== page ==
On The Page

When I return to the page after a long hiatus it is always for me.

Being away begins to feel so bad, I can no longer tolerate the disconnect.

Writers need to feel safe to express ourselves and if we don’t, we won’t.

I have little doubt that the energy I’ve invested in my own social media channels has kept me from writing.

Why does this matter?

That I am not at peace unless I shut out the imagery and focus on the words and music inside my own mind. That I forfeit what I need for something else.

The space for the instant gratification. The emptiness for the immediate connection. The distance for the proximity, the intimacy through my phone.

Which is to say nothing against all of the self reportage and reflections on social media. Storytellers everywhere, we are!

But my big, solo wheels keep on turning.

I am not a painter and nearly failed third grade art due to my lack of drawing skills, but when I look at a painter paint I can see the level of focus. I feel that when I write. Not all the time but enough to spot.

It is the peace. The peace it brings me to write is unlike anything. The peace it brings me to write while cuddled up on a couch with a hot tea in a warm cozy space that may or may not belong to me is amongst my favorite feelings in the whole world.

When I could be anywhere but choose to be here. On the page. I know there will be a reader, so I guess I come here for me but stay for you.

When I am on social media, which is all the time now, I feel like my voice is one of a million. Sometimes I feel so small and insignificant, like what I say or do barely matters.

And yet.

When I am on the page, I feel like my voice is one in a million.

Social media, speck of dust.

On the page, star in the sky.

At the moment I am reading The Downtown POP Underground by Kembrew Mcleod, a fantastic, well-researched survey of “New York City and the literary punks, renegade artists, DIY filmmakers, mad playwrights, and rock’n’ roll glitter queens who revolutionized culture.”


I am also hungry for a poem. Poetry outside of an Instagram square. A long poem. A poem that breathes with you.

I choose ‘Human Family’ by Maya Angelou:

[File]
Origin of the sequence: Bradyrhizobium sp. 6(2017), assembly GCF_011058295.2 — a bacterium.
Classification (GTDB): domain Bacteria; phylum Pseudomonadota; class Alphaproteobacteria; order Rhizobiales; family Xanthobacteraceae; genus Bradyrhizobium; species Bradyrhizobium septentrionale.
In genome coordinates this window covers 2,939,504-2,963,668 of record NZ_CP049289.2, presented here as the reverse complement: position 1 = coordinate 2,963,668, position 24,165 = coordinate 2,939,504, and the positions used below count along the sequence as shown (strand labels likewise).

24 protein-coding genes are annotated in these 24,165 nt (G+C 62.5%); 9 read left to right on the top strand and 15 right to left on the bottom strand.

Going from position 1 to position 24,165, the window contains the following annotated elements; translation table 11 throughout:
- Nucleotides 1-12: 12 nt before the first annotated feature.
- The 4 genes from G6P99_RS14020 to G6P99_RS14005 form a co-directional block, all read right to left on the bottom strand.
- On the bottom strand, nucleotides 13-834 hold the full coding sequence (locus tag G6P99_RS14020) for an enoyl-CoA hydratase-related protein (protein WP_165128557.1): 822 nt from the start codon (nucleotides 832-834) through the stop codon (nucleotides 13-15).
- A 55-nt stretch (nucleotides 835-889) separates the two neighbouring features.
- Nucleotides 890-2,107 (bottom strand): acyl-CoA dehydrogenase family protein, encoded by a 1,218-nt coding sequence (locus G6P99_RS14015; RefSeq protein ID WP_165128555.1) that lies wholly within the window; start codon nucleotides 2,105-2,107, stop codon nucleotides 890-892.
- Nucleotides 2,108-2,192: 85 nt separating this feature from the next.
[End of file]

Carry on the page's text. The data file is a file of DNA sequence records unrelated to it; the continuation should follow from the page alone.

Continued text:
I note the obvious differences
in the human family.
Some of us are serious,
some thrive on comedy.

Some declare their lives are lived
as true profundity,
and others claim they really live
the real reality.

The variety of our skin tones
can confuse, bemuse, delight,
brown and pink and beige and purple,
tan and blue and white.

I've sailed upon the seven seas
and stopped in every land,
I've seen the wonders of the world
not yet one common man.

I know ten thousand women
called Jane and Mary Jane,
but I've not seen any two
who really were the same.

Mirror twins are different
although their features jibe,
and lovers think quite different thoughts
while lying side by side.

We love and lose in China,
we weep on England's moors,
and laugh and moan in Guinea,
and thrive on Spanish shores.

We seek success in Finland,
are born and die in Maine.
In minor ways we differ,
in major we're the same.

I note the obvious differences
between each sort and type,
but we are more alike, my friends,
than we are unalike.

We are more alike, my friends,
than we are unalike.

We are more alike, my friends,
than we are unalike.


I used to believe this but thanks to the way politics are playing out, wonder if the human family is more different than the same. Time will tell.

Sometimes I think about the writing I haven’t done.

The love letter I want to write my soulmate who doesn’t exist, or at the very least hasn’t made my acquaintance.

The Facebook update I want to write about career updates I’m not actually having.

The story about my record number of apartments since 2016.

A gut level articulation about my family.

An exploration of how I went from there to here, and what I learned.